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It is not possible to create an object by directly calling the constructor of an abstract class. The constructor of an abstract class can be called only from a derived class. It therefore seems to me that constructors of an abstract class must be either protected or package-private (the latter for the unusual cases of restricting use of a constructor to derived classes within the package). Yet Java allows the constructor of an abstract class to be public.

Are there any circumstances in which it is useful to declare the constructor of an abstract class to be public, rather than protected or package-private?

This is not quite a duplicate of the question "Abstract class constructor access modifier": clearly you can declare a constructor to be public; I want to know whether there is ever any good reason to do so. It seems to me that there is not. I see that C# has a similar peculiarity.

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Constructor has nothing to do with "Creation" of object. It is just a method that is called while "creating" an object. Thus, Abstract class can have public constructors that would be called while creating instance of Abstract class (via Subclass) and in that constructor-method, you would write code to initialize the member variables. stackoverflow.com/questions/260666/… –  Sandeep Jindal Jun 28 '13 at 18:05
Constructors can also be private, which can be used in constructor chaining. –  McBrainy Mar 12 '14 at 0:32

3 Answers 3

up vote 10 down vote accepted

The answer is the same for java:

THere's no reason for a public constructor for an abstract class. I'd assume that the reason that the compiler doesn't complain is as simple that they just didn't spend time covering that since it really doesn't matter if it's public or protected. (source)

You can't call a constructor of an abstract class from anything other than a direct subclass.

So adding a special rule for access modifiers of constructors of abstract classes wouldn't add something useful to the language.

One thing that looks like an exception from this rule - if the abstract class only defines a default constructor, then the subclass does not have to implement a constructor: this is legal:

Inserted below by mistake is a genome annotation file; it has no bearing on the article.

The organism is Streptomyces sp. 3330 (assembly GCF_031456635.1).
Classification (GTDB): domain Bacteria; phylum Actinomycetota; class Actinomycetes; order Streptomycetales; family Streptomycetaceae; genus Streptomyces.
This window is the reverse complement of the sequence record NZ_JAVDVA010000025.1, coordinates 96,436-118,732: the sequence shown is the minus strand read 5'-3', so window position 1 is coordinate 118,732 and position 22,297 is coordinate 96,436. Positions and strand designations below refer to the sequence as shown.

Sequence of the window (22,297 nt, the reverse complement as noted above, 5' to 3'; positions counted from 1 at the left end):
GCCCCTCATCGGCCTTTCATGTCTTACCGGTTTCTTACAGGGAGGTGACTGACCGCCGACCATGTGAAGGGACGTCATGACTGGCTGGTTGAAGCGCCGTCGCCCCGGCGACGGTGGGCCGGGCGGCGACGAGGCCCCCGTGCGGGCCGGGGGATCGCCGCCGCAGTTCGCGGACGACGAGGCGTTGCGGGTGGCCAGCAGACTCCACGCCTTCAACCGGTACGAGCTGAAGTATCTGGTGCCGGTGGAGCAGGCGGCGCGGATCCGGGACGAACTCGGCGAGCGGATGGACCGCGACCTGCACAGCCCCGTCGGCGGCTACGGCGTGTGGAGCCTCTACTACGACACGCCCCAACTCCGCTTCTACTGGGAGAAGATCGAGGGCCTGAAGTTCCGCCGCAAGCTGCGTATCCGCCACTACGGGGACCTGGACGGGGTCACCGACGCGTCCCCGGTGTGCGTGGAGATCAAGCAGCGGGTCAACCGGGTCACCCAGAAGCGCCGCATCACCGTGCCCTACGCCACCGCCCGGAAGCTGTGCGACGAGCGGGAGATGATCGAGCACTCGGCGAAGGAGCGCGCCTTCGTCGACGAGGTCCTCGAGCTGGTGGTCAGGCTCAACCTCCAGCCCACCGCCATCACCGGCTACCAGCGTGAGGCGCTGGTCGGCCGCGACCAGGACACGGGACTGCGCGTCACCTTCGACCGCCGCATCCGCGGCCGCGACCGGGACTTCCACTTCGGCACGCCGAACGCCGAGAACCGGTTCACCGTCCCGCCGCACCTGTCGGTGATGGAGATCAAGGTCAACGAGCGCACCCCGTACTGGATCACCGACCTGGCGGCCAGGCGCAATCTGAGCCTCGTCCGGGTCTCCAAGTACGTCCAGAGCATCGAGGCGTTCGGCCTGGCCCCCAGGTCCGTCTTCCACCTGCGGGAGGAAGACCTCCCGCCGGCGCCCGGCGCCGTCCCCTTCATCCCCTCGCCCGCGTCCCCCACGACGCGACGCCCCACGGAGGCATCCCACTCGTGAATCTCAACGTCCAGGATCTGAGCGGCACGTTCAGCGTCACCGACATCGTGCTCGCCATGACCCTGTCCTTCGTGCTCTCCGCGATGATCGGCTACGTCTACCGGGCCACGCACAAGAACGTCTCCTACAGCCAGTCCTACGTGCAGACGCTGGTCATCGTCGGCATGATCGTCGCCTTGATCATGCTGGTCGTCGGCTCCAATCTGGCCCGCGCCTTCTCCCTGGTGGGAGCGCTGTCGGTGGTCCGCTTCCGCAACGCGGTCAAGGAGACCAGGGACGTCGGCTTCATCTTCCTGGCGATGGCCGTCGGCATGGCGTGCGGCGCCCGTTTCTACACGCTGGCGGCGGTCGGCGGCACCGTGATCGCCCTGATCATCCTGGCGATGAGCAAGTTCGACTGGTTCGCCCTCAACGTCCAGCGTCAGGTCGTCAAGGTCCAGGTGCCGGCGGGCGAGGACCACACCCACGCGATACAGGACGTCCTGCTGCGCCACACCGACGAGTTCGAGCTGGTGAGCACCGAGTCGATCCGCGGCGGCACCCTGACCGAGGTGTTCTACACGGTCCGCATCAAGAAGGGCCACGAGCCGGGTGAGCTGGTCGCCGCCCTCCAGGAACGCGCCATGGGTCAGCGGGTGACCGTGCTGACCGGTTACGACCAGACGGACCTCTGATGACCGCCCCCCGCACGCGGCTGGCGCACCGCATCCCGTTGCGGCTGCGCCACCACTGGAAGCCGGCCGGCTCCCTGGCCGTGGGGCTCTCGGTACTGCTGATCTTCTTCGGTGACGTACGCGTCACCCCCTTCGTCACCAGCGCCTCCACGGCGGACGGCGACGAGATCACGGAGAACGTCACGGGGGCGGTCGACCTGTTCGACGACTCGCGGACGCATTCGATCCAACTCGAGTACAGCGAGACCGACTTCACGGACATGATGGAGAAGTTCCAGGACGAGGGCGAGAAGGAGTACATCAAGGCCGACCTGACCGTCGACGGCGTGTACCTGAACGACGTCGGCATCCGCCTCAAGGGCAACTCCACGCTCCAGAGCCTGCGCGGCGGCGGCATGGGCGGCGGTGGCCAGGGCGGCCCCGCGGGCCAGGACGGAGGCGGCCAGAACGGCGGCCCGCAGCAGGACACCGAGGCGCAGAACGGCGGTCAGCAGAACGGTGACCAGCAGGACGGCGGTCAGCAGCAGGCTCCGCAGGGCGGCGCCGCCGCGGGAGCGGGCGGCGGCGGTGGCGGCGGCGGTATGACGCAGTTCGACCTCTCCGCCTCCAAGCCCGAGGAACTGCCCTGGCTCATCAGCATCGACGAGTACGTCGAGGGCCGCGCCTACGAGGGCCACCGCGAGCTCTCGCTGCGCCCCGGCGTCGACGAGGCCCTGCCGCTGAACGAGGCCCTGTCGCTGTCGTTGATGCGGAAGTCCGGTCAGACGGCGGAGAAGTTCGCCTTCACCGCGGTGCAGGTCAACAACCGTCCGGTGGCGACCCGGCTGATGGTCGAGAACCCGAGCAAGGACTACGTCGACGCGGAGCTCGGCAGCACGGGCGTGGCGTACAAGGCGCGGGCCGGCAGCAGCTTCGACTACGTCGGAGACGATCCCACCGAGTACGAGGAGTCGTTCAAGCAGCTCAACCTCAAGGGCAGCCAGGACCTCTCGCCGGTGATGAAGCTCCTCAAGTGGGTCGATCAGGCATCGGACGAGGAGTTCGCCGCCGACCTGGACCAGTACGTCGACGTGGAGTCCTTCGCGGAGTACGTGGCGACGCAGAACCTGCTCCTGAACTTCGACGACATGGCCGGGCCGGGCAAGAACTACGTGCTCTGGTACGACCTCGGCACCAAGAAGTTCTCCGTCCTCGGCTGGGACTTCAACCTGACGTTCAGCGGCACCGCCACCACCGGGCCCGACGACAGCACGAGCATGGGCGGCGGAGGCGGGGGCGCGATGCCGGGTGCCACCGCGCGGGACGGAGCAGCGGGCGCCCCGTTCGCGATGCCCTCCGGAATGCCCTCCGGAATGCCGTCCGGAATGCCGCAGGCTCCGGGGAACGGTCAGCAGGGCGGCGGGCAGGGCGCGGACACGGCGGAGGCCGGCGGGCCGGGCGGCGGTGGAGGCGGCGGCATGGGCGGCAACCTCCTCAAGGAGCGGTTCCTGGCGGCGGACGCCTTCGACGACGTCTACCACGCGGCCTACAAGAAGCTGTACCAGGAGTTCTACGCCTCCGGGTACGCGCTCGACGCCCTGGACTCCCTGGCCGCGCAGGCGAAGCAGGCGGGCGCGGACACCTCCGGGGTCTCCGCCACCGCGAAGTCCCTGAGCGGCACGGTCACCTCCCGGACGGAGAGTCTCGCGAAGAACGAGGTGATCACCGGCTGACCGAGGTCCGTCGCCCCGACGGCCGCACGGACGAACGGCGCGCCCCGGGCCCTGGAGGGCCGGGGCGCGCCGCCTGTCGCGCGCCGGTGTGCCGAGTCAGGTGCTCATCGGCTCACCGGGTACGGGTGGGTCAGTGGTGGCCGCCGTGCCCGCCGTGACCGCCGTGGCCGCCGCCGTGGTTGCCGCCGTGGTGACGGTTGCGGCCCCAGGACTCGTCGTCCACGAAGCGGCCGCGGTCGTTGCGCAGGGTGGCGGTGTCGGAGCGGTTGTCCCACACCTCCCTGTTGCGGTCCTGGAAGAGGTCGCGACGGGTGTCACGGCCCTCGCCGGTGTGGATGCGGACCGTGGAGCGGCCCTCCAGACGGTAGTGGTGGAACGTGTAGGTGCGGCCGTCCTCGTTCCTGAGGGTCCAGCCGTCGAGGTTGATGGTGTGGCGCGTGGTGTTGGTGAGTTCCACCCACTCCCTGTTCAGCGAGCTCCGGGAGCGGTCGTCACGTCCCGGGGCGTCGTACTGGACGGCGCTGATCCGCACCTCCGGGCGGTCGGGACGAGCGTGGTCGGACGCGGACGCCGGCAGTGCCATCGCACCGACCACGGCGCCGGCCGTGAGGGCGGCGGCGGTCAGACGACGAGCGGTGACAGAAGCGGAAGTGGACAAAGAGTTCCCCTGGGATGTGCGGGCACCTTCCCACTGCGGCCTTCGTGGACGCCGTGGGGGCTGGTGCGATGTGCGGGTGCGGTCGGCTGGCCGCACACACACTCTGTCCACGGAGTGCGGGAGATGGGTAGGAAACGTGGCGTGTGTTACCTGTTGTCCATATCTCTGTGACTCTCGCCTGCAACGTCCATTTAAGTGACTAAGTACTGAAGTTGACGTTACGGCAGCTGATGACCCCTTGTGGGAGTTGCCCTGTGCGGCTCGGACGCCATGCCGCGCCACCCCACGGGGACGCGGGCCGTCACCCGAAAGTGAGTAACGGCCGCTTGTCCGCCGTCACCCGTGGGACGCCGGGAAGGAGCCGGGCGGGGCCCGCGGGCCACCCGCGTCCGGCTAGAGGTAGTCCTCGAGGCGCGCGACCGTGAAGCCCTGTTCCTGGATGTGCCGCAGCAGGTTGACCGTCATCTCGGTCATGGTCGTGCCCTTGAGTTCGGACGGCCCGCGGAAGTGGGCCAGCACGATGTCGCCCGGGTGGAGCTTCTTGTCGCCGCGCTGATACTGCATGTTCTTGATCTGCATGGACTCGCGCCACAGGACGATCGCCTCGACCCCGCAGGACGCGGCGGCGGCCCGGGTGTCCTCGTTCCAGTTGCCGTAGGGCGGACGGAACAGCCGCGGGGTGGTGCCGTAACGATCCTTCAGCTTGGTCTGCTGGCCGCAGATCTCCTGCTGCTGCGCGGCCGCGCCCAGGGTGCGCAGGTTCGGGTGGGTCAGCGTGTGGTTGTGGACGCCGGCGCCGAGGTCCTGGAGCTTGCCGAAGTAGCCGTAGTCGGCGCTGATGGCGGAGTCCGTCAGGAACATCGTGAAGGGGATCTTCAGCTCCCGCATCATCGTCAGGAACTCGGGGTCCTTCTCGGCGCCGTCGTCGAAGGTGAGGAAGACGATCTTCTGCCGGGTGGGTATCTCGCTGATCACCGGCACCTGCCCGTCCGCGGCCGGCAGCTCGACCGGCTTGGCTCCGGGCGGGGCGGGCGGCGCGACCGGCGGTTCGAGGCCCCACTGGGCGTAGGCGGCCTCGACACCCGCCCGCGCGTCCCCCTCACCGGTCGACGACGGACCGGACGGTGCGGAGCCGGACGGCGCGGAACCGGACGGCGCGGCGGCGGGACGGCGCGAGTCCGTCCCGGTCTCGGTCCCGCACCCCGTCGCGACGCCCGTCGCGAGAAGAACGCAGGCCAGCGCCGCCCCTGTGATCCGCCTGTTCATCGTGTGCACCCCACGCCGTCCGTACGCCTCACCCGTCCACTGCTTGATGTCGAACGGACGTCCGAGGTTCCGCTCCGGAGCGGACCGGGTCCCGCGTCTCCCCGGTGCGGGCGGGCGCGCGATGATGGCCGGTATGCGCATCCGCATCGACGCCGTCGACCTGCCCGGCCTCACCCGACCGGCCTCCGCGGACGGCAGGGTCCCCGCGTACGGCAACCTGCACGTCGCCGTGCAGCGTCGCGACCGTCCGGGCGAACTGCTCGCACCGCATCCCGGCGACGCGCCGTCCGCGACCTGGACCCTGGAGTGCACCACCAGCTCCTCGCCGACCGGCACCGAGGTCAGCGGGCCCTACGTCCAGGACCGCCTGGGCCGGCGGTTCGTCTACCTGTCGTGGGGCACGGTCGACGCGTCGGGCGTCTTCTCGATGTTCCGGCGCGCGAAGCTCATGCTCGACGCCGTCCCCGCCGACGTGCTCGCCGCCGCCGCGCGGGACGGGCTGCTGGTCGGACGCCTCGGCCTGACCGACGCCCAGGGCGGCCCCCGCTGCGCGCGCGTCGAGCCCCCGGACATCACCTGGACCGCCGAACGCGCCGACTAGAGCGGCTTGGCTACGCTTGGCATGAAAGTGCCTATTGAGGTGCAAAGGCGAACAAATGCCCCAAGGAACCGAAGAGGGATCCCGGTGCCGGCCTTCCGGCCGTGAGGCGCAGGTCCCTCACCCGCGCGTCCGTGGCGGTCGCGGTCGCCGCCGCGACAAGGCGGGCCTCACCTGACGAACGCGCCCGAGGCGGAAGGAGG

public abstract class A {
  public A() {}

public class B extends A {}

So we can create a B by calling new B() - but note, that we still create a B and not an A. And, again, it doesn't matter if the constructor in A is public or protected. It just shouldn't be private, but the compiler will notice and complain...

Actually we invoke an "invisible" public default constructor on B which does a simple super() call...

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Call me a heretic, but ... I see at least one use for a constructor in an abstract class.

That is: to specify what the constructor parameters look like.

Specify an abstract constructor (thus making the class abstract). Derived classes have to implement this constructor with its specific signature to lose abstract status.

I see no other way to specify mandatory constructor signatures (help me out if you do).

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Making the constructor protected still allows you to "specify what the constructor parameters look like". –  Raedwald Mar 29 '14 at 10:35
true, but doing so requires the derived class to call super() or risk missing init steps that might occur. Abstract clarifies this is the signature only, no implementation. - It would be best if interfaces allowed to specify the constructor signature. But since they don't, I consider abstract classes the next best thing. –  foo Mar 31 '14 at 17:55
You can not avoid calling super. It is called implicitly if you do not explicitly call it. –  Raedwald Mar 31 '14 at 18:18

You can have a public constructor if you do not define in a constructor in the sub-class. example

abstract class Animal {
   String name;
   public void Animal(String name) {
         this.name = name;

class Cat extends Animal{
    public String sayMayName() {
       return this.name;

myCat = new Cat("tester");

name = myCat.sayMyName();

if no constructor is defined the parent class constructor will be called, if it is not public it will not work. This I think is more elegantly done with a factory pattern, but I used it in practice in PHP and it works fine.

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This does not work in Java. Also, you're not defining a constructor in the Animal class, because you specify a return type (void). –  Joachim Sauer Jan 25 '11 at 14:12
This wouldn't compile - a constructor is required in Cat because Animal has a (not-default) constructor (public void Animal(String name) is not a constructor anyway) –  Andreas_D Jan 25 '11 at 14:14
This would only work with a no-arg constructor. Try it, your code won't compile. But the implicit default constructor will always have the visibility of the class itself, regardless of what the superclass constructor's is. –  biziclop Jan 25 '11 at 14:22
I thought it might not work in java, that is why I specified that I used it in PHP (where you can do mostly any "bright" idea). –  Catalin Marin Jan 25 '11 at 15:44
-1, This is also not valid PHP syntax, and the question was tagged Java –  Kenny Cason Apr 1 '13 at 19:40

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